Returning to sport after pregnancy

In this weeks sports science news, Osaka announces return after pregnancy, cooling hands during bench press sets, ice hockey safety

Eric Curry

By Eric Curry
Last updated: November 13th, 2023
4 min read

This week in the world of sports science, here’s what happened…

  • Osaka announces her return after giving birth
  • Cooling your hands between bench press sets?
  • Ice hockey needs to change to prevent future tragedies

Osaka announces her return after giving birth

Naomi Osaka (Image: Sky Sports)

Tennis star Naomi Osaka has announced she will return to play at the Brisbane International which commences on the 31st of December. Amazingly, it will be less than six months after Osaka gave birth to her daughter in July. Maternity leave is a challenge many women athletes encounter and is a subject of large debate. However, an excellent piece earlier this year from Sky Sports showed how top-level female athletes can successfully manage motherhood and sporting performance.

So how soon after pregnancy should athletes return to their sport? Science has yet to provide a definite answer but an excellent feature from the Guardian examined this topic. The fascinating feature illustrates that female athletes can safely train during pregnancy and return to play post-pregnancy. However, there are some key points from the feature worth noting:

  • Pregnant athletes should not exceed 90% of their maximum heart rate while training.
  • Pregnancy elevates hormones such as relaxin which loosens ligaments and joints, potentially increasing the risk of injury.
  • There are increased energy demands post-pregnancy. For example, breastfeeding women require an approximate extra 500 calories per day.
  • There is a 3%-10% reduction in bone mineral density during breastfeeding, which may increase the likelihood of stress fracture injuries.
  • Limited sleep due to motherhood may negatively impact recovery.

If you are interested in this topic, we have an excellent podcast Exercise And Pregnancy: Why It’s Important And How To Do It Safely.

Cooling your hands between bench press sets?


Many “bro-science” websites recommend cooling between sets of an exercise to lift more or lift for longer. Interestingly there was some initial research that backs up this claim. However, the authors of the research were unable to give a logical scientific reason for their findings.

A new study published earlier this month decided to re-examine this topic. Eleven resistance-trained males were the subjects. The subjects performed four bench press sets at 80% of their 1RM to failure under three different conditions. The conditions were palm-cooling at 10° C, palm-cooling at 15° C, and a neutral condition. Remarkably, there was no difference in bench press performance among the three conditions.

More research is needed in this area to clear up conflicting evidence. However, it is best to favour the most up-to-date evidence and not “bro-science”. Therefore, cooling between sets is not recommended as a strategy to improve bench press performance.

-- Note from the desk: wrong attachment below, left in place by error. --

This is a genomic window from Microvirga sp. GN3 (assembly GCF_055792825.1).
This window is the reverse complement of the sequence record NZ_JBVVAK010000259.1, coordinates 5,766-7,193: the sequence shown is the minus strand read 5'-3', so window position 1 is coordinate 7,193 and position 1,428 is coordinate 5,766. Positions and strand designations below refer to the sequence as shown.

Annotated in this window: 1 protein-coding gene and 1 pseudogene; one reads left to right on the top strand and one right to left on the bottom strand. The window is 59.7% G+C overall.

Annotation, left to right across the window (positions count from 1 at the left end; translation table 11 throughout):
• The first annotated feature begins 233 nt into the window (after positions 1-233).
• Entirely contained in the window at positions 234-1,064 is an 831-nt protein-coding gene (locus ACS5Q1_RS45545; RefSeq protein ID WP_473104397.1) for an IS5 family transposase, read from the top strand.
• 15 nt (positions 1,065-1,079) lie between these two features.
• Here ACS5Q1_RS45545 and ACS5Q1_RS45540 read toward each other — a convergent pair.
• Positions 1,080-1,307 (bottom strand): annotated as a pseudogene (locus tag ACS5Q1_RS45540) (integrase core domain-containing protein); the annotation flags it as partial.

Ice hockey needs to change to prevent future tragedies

(Image: Getty Images)

Last month, ice hockey player Adam Johnson tragically died during a game. In front of 8,000 fans, a horrific freak accident with an ice skate occurred. Sadly, Johnson sustained a tragic neck injury. From all here at Science for Sport, we pass on our condolences to Adam Johnson’s family, teammates, and fans.

This week, Tanyka Rawden, the coroner investigating Johnson’s death expressed grave concern. Rawden believes that “future deaths may occur in the future unless action is taken”. Rawden highlights the importance of wearing neck-guards and protectors to prevent further tragedies. While the International Ice Hockey Federation recommends that neck guards or protectors be worn, there is no requirement for players over the age of 18 to wear neck-protecting equipment. Therefore, a rule change making neck-protecting equipment mandatory may be needed. Or maybe technology may be the answer.

While it is great to see technology advancing the performance of sports, using technology to make sports safer should be of higher importance. Here at SFS Weekly, we have previously reported on Q-Collars, new NFL helmets, and Phantom Luna football boots. These are fantastic examples of technology being used to reduce concussions and ACL injuries in sports. Perhaps something can be created and implemented for ice hockey to prevent future tragedies.

We will always remember Adam Johnson as a fantastic player and person.

From us this week:

>> New course: Periodization for Football
>> New podcast: How To Stay Fit And Healthy For The Rest Of Your Life
>> New infographic: Statistical Significance
>> New article: VO₂ MAX

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I hope you enjoyed this week’s roundup of the hottest sports science news, and as always, we’ll be back next week with more to keep you at the forefront of the industry.

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Eric Curry

Eric Curry

Eric is a Strength and Conditioning Coach from Ireland. Eric holds a MSc in Sports Strength and Conditioning and an undergraduate degree in Sport and Exercise. Eric is also a Certified Strength and Conditioning Specialist (CSCS) with the NSCA. Eric currently works as a Strength and Conditioning Coach in Ireland predominantly with youth performance Tennis players. Eric also has experience working with athletes from basketball, martial arts, football, hurling, and Gaelic football.

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